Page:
Richard bushman 1 And so how how does the church do that without you seeing, like, pushing some people away while also introducing the idea that it's OK to experience one in a different way?

Richard Bushman on the dominant narrative within Mormonism—can it be sustained?

And so how how does the church sustain the idea that it’s OK to experience [a personal narrative] in a different way [than the dominant narrative]?
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[sub] Historian Richard Bushman ON THE DOMINANT NARRATIVE WITHIN MORMONISM—CAN IT BE SUSTAINED? – powered by Happy Scribe

Yes sir.

So. All of the incongruity

that exists now, but it’s given

that the basic situation seemsto be caused in my view by

the disparity between the dominantnarrative, the dominant—what I would call

the orthodox narrative,—which iswhat we learn as missionaries,

it’s what we teach investigators,what we learn in Sunday School.

And then as you get older,

you kind of start to experienceMormonism in different ways.

And those ways become

very important to you and dear to you,that sometimes they may not,

but they may not jibe withsome elements of the orthodox narrative.

And so what I’m wonderingis—in your view, do you see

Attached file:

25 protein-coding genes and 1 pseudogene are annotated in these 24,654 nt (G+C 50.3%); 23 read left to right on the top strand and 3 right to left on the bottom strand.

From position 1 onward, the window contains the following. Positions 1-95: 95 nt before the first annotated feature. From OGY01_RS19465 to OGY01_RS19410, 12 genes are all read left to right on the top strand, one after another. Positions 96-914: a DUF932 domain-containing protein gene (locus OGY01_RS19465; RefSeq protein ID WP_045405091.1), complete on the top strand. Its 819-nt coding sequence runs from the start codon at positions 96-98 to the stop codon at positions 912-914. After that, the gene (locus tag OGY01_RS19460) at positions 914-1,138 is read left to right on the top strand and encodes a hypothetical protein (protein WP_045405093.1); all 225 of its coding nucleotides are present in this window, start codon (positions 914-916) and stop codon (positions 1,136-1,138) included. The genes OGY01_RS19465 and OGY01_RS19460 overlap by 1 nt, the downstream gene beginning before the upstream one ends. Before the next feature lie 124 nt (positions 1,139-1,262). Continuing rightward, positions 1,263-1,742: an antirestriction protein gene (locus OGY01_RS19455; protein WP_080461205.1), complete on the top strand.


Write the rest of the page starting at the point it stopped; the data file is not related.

room within Mormonism for

several different narratives—multiplenarratives—of a religious experience?

Or do you think that in orderfor the church to remain strong,

it would have to holdto that dominant narrative?

I think that the church remains strong, it has to reconstruct its narrative.

The dominant narrative is not true.

It can’t be sustained.

So the church has to absorb all this new

information or it will beon very shaky grounds.

And that’s what it’s it’s trying to do.

And it’ll be a strain for a lot of people,older people especially.

I think it has to change.

Elder Packer had the sense of protecting

“the little people.”He felt that the scholars were

an enemy to this faith.

And there was the grandmothers

living in San Pete County. And that was a very lovely pastoral

image.But

price of protecting the grandmotherswas the loss of the grandsons.

They got a story that didn’t work.

So we’ve just had to change.

It seems to me that because of the—what you’re saying I agree with you.

I just wonder

we have such a strong tradition

of themdeciding what the dominant narrative.

And sohow how does the church do that without

like you say, like,pushing some people away while also

introducing the idea that it’s OK toexperience Mormonism in a different way?

Yeah, yeah. The question is,will we leave room to experience Mormonism

in different ways or is our strengththe fact we all hold the same tree?

All hugging that same trunk?

Tree Huggers.

I actually am concerned about that.

And I think people who have a more

progressive view or who areup to date on what’s going on

–they know a truer version

–have to be very sympatheticto people who are having trouble letting go.

There just has to be manyways to approach the church.

. We want them to be sympatheticof us as we struggle on.